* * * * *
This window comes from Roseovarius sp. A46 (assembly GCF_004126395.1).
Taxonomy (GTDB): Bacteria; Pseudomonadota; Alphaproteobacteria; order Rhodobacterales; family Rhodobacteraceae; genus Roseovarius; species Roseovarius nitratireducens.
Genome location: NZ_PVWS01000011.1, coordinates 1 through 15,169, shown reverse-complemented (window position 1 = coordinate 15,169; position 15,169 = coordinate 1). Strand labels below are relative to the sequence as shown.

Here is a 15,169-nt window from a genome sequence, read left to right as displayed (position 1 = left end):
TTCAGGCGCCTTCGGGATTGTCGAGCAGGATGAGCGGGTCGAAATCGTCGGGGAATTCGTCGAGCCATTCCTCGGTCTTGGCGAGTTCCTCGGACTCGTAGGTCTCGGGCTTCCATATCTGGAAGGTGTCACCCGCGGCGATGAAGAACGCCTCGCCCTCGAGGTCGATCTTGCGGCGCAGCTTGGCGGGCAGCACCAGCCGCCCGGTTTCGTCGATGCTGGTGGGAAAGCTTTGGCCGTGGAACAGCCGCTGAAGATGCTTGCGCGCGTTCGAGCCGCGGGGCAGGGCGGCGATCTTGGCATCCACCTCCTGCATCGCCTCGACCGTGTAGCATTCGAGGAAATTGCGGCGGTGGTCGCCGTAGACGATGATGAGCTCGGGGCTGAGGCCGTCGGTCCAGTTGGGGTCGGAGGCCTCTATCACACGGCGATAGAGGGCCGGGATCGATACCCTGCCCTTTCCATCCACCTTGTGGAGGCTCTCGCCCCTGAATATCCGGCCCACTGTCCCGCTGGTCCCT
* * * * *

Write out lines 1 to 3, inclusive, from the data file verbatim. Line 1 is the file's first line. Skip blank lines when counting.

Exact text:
This window comes from Roseovarius sp. A46 (assembly GCF_004126395.1).
Taxonomy (GTDB): Bacteria; Pseudomonadota; Alphaproteobacteria; order Rhodobacterales; family Rhodobacteraceae; genus Roseovarius; species Roseovarius nitratireducens.
Genome location: NZ_PVWS01000011.1, coordinates 1 through 15,169, shown reverse-complemented (window position 1 = coordinate 15,169; position 15,169 = coordinate 1). Strand labels below are relative to the sequence as shown.